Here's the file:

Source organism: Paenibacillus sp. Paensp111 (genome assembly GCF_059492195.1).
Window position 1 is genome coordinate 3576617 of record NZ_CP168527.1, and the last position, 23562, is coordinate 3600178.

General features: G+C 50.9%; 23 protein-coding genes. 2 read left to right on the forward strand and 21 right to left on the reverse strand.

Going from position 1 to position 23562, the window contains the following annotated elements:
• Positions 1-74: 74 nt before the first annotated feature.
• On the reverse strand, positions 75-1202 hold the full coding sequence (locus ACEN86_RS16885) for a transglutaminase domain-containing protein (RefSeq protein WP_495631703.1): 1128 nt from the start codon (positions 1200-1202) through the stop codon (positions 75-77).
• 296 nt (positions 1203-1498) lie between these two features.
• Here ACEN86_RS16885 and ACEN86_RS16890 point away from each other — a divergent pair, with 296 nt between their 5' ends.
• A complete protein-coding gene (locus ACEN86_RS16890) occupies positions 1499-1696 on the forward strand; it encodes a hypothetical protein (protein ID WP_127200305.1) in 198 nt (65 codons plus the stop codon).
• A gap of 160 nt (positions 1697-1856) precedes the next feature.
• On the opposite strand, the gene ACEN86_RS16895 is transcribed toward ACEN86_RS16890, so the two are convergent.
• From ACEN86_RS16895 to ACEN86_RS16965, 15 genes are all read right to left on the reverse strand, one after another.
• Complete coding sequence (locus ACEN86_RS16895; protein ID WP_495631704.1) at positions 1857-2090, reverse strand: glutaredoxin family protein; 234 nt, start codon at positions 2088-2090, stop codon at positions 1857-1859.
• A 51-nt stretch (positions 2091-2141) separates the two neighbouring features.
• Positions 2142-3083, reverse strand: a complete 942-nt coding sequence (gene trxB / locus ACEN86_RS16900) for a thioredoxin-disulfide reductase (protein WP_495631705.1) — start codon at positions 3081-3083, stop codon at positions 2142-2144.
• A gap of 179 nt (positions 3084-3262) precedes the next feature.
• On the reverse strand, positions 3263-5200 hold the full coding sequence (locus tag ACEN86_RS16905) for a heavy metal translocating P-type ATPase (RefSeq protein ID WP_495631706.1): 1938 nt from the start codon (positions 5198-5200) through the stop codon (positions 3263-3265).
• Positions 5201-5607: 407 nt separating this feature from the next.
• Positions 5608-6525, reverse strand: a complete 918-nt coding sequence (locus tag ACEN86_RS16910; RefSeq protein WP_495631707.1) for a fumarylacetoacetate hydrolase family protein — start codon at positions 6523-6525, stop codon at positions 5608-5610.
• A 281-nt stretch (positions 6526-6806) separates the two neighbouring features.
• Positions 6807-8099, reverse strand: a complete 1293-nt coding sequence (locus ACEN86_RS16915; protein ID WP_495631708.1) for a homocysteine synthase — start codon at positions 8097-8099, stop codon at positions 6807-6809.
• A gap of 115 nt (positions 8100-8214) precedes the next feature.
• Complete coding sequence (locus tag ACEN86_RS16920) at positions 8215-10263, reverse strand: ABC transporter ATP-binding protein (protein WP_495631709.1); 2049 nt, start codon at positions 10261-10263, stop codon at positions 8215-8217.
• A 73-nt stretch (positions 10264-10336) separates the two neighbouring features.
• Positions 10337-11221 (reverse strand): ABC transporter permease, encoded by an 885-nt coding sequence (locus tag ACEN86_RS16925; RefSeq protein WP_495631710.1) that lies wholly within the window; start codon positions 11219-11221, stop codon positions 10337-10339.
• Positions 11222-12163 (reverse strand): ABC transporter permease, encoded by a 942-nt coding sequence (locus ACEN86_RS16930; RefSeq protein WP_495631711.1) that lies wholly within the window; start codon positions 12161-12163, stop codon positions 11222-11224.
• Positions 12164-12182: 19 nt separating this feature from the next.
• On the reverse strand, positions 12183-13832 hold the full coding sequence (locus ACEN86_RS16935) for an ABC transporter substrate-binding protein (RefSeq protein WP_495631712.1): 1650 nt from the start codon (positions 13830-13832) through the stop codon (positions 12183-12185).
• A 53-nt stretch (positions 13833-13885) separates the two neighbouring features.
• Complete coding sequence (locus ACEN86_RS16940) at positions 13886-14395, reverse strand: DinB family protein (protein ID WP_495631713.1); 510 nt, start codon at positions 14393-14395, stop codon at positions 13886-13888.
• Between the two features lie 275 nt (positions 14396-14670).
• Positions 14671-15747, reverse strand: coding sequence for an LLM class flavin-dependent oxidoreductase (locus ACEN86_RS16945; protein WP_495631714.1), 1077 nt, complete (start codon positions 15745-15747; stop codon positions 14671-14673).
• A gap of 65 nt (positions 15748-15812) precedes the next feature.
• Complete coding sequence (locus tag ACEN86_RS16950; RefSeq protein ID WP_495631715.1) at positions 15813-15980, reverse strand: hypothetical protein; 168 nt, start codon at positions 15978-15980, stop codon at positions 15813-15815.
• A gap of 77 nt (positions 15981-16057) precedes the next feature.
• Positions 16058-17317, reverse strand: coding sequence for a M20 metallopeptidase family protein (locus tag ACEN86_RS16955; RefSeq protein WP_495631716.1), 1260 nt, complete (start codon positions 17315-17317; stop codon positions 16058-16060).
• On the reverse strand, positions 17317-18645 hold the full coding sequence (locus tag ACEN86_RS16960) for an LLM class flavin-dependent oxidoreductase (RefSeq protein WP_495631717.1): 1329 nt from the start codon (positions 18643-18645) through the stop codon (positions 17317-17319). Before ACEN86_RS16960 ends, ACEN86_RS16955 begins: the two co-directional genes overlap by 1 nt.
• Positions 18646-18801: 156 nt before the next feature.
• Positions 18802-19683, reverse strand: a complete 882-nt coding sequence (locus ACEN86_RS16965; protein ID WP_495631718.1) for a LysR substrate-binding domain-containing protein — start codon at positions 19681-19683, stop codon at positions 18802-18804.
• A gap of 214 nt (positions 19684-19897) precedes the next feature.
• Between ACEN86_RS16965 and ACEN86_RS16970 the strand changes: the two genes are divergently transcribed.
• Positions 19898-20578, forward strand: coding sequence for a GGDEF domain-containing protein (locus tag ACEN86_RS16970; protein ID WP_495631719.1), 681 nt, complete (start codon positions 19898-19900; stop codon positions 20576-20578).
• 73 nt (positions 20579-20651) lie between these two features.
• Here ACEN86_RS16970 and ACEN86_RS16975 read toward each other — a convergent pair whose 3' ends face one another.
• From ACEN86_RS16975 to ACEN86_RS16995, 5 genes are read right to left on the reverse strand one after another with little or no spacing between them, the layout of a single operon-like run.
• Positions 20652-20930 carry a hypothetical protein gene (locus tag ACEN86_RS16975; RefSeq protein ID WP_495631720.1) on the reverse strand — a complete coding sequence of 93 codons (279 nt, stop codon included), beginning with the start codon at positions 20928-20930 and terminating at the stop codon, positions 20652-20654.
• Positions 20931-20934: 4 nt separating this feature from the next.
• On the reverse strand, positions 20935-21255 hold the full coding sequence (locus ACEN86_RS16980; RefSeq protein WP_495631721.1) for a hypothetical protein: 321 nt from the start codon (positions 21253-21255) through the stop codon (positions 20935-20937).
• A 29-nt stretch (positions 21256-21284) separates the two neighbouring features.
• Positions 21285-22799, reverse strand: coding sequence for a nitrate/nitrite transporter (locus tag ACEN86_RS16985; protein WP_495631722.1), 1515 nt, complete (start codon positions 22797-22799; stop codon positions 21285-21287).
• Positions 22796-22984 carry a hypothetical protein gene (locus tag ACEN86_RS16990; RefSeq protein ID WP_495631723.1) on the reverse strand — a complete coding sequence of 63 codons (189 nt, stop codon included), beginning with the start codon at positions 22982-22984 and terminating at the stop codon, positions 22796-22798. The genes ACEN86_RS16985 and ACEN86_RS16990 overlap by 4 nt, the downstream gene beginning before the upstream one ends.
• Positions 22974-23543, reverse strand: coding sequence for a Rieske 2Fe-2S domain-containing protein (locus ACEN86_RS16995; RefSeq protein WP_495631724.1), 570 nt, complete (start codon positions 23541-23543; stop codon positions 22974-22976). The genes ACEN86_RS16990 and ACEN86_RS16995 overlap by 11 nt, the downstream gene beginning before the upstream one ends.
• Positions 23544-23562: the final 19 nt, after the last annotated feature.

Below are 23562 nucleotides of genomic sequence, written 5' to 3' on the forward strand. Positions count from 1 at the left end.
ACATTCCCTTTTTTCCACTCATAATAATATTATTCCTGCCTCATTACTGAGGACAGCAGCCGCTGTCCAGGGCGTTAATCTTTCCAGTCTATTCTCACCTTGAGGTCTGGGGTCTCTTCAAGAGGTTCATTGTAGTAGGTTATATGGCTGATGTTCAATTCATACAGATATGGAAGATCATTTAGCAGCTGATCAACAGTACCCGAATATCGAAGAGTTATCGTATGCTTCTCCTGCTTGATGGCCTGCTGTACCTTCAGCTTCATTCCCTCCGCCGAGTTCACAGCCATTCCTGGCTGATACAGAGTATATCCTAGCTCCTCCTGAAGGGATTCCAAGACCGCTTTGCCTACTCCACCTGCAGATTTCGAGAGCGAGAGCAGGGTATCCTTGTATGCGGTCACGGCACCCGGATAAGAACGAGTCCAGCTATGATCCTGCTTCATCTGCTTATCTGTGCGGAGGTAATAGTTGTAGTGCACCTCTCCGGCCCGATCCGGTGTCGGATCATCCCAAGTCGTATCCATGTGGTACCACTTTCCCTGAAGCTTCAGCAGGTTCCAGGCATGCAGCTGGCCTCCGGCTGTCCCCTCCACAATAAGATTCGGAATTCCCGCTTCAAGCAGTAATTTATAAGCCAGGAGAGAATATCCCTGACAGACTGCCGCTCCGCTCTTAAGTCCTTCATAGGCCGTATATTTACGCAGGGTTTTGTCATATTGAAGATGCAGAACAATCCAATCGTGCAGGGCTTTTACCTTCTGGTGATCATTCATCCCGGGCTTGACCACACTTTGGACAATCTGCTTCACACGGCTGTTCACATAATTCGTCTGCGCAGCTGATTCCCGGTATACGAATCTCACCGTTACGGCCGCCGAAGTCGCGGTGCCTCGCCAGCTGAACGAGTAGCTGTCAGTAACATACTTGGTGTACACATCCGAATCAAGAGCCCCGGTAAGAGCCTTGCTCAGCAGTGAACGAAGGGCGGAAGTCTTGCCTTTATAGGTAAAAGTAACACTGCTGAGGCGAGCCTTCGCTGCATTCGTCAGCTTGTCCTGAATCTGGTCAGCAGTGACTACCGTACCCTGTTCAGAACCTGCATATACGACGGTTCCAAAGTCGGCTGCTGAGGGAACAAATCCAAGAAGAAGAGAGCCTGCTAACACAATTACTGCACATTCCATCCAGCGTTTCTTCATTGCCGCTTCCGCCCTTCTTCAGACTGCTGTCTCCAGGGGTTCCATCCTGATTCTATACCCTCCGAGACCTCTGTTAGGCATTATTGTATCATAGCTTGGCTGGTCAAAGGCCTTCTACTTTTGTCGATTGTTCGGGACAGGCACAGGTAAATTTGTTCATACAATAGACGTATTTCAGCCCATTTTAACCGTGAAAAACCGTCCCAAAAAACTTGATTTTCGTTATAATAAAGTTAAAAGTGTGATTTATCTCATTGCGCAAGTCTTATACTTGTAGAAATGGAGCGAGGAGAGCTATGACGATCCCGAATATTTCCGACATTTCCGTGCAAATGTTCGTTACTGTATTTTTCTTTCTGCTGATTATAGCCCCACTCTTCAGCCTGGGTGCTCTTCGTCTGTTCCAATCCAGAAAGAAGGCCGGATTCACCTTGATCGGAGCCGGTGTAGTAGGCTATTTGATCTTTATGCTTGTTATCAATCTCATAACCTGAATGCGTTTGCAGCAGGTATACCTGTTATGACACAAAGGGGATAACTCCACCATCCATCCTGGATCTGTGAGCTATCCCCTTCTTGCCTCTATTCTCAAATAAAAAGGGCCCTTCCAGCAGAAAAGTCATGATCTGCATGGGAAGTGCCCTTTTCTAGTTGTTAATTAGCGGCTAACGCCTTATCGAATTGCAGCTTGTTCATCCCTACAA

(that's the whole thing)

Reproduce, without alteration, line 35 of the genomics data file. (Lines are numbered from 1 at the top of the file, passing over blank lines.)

• A gap of 77 nt (positions 15981-16057) precedes the next feature.